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Human Factors in Information Security – Part 4

User resistance in the information security arena (let alone the entire IT arena) is ubiquitous. I remember well a situation not all that many years ago in which a fairly large company was switching from conventional password-based authentication to hardware token-based authentication. The implementation was carefully phased. A relatively small proportion of users had to switch to the new type of authentication every designated time interval, non-mandatory meetings in which the new authentication procedures were thoroughly explained were held at each of this company’s facilities, an easy-to-access Web site explained these procedures simply and step-by-step, and the help desk staff was alerted to potential problems that users might experience and told how to solve them. Despite the impressive work done by the information security department and also numerous IT staff, a surprisingly large number of user complaints ensued.

Looking back at what occurred, I now realize that usability engineering weaknesses in the particular commercial hardware token product that this company chose had a lot to do with the number of user complaints. The hardware token generator was quite small, and although this allowed users to conveniently carry it on a keychain, the display window was quite small and the numbers displayed therein caused a certain amount of eye strain to read. The number keys on the hardware token generator were also too small, sufficiently small to cause someone (especially someone who had large fingers) who wanted to enter the number 2 to accidentally enter the number of a another nearby key instead.  Furthermore, there was a delay of at least ten seconds (usually more) between the time users entered the last number and the time the user received feedback concerning the success or failure of each authentication attempt.

The case study I have presented illustrates an exceptionally important usability engineering principle—systems with poor usability design tend to cause high levels of user resistance.  Such resistance emerges in various ways—passive resistance, verbal complaints, reluctance or even refusal to engage in tasks, lapses in attention, hostile behaviors such as pounding the keyboard, deliberate attempts to damage systems and peripheral devices, and many others. Yet despite the universal truth of this principle, vendors continue to produce products with poor usability design and organizations continue to purchase and use them.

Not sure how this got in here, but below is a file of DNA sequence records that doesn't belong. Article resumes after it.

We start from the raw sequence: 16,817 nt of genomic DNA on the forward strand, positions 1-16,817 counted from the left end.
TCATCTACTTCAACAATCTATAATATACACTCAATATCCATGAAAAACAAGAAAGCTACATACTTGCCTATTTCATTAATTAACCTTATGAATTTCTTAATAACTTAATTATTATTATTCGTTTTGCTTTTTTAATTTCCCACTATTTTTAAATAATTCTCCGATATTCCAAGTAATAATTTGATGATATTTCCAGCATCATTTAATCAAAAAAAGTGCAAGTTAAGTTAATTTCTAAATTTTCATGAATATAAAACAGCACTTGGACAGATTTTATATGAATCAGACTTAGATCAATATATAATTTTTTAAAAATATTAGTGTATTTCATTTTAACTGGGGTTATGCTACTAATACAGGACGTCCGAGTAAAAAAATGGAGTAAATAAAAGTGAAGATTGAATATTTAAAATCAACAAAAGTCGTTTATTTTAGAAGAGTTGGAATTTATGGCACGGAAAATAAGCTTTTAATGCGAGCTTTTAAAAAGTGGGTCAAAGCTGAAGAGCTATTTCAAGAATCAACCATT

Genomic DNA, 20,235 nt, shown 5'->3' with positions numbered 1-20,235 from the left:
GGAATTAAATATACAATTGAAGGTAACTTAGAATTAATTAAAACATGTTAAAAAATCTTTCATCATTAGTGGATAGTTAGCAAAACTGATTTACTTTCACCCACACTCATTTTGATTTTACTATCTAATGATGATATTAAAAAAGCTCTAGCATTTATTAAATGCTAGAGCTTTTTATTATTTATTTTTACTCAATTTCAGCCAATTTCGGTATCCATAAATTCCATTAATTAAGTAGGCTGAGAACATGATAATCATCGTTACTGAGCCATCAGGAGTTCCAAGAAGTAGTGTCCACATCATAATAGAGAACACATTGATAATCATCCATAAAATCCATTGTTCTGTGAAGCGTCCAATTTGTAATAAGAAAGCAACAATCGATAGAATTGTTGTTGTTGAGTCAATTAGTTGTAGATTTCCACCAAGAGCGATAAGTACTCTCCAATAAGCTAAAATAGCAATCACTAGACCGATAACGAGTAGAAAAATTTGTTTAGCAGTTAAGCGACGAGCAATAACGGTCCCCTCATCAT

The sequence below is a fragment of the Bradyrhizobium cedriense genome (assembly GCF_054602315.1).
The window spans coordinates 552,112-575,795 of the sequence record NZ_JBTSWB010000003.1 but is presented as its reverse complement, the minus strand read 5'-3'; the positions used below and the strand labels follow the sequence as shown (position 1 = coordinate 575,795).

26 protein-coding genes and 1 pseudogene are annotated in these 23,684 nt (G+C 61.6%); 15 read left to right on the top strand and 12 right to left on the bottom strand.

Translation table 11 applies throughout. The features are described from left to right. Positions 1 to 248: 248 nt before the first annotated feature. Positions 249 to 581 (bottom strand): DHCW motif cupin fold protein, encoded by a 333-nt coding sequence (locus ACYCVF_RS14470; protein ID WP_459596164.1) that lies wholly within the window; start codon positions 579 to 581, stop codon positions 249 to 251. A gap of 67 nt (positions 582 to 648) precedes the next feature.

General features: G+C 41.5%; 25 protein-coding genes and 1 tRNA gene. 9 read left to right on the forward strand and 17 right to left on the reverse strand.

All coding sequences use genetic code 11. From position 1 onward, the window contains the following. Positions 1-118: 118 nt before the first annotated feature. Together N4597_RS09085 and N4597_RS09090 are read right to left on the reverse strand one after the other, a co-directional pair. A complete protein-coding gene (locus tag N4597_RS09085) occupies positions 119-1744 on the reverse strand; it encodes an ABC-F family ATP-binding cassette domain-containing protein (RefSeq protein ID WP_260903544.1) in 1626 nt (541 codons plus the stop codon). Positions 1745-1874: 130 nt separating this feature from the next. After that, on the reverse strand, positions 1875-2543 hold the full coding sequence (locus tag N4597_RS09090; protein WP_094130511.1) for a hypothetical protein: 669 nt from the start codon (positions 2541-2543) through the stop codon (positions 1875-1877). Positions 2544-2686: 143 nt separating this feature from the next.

Lessening or eliminating user resistance through effective human factors design is an important goal of human factors. Yet as I have said before, there are so many information security products, both hardware and software, that are not all that good from a usability perspective. Until these products improve in usability, it is important that those of us who are information security professionals ensure that usability is included in product evaluation criteria and that is receives a sufficient weighting. Additionally, we must ensure that thorough user acceptance testing is conducted before any information security product is implemented in a production environment. Any usability flaws must be documented and compensating measures such as additional user training need to be designed and introduced within the user population to help minimize any negative impact of usability limitations. The bottom line is that even though our technology and procedures are far from optimal from a usability standpoint, we must not throw our hands up in the air and concede defeat; we still have many options when it comes to making a bad situation better.

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